South Sudanese child

Nearly 4 million South Sudanese have been driven from their homes by violence or food insecurity since late 2013, roughly half seeking refuge in neighboring countries. Drought and conflict have converged in the young country to fuel one of the world's most severe humanitarian emergencies. This article examines refugee flows from South Sudan, underlying drivers, and regional and international responses to the crisis.

Female Bangladeshi migrant workers

The changing nature of conflict has brought an uptick in gender-based violence in war-torn countries, with instances of rape particularly common in conflict zones. While many women leave their countries to escape such violence, setting off on the journey is no guarantee of safety, as they are vulnerable to further gender-based abuse in transit and at destination. This article explores the rates of gender violence among refugee, asylee, and migrant women, and examines supports available to survivors in the United States.

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Video, Audio
October 20, 2015

An MPI Europe video chat with the outgoing head of the European Asylum Support Office (EASO) on the current EU refugee crisis, what strategies Europe ought to be pursuing in response, and the growing role of EASO as well as its track record over its first five years.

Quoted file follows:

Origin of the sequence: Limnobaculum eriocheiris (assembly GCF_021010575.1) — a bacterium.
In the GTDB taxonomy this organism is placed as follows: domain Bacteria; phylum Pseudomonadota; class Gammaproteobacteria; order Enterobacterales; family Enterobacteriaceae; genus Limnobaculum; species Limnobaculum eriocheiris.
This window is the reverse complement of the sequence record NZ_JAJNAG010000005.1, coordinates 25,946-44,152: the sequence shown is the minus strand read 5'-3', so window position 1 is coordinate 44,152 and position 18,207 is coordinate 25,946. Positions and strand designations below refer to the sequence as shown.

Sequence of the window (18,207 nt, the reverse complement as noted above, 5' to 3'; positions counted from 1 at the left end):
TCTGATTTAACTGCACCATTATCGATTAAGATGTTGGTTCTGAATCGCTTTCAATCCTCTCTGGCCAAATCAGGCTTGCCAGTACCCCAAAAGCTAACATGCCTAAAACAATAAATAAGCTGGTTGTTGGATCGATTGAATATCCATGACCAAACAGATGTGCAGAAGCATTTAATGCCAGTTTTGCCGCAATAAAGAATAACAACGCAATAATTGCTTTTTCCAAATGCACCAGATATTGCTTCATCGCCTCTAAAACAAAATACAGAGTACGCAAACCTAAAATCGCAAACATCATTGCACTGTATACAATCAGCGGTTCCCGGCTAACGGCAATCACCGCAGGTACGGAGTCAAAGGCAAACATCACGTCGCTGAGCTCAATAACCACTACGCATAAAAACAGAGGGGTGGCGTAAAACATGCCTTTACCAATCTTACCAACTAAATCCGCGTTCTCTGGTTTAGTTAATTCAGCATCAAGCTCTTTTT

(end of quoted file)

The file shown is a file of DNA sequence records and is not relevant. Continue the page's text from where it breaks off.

Video, Audio
October 15, 2015

Marking the release of an MPI brief, this webinar examines data on where unaccompanied child migrants are being placed in the United States, how they are faring in immigration courts, what services are available to them, and how U.S.

Video, Audio
September 28, 2015

This webinar examines the implementation at state and local levels of the federal Workforce Innovation and Opportunity Act (WIOA) and how it may limit immigrant integration, along with a discussion on strategies that may help ensure more equitable access to services.  

Audio
September 18, 2015

A webinar/call with senior officials from two EU Member States, Austria and Slovenia, to discuss their differing perspectives on the current refugee crisis, and consider what is needed to ensure a unified, practically feasible response to the biggest crisis that has faced the Common European Asylum System since its inception.

Video, Audio
September 14, 2015

A discussion, including the former United Nations Deputy High Commissioner for Refugees, examining the huge strains on the global protection system and how it can better respond to protracted refugee situations and other long-term displacement, focusing on the conclusions of the Transatlantic Council on Migration's recent meeting,

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Recent Activity

Video, Audio
January 30, 2019

With more than 3 million Venezuelans having fled their country in crisis, this event features the release of an MPI-OAS report that examines the creative responses that host countries in Latin America are providing. These include the opening of legal pathways to residence, access to formal labor markets, and greater use of forms of ID for recognition.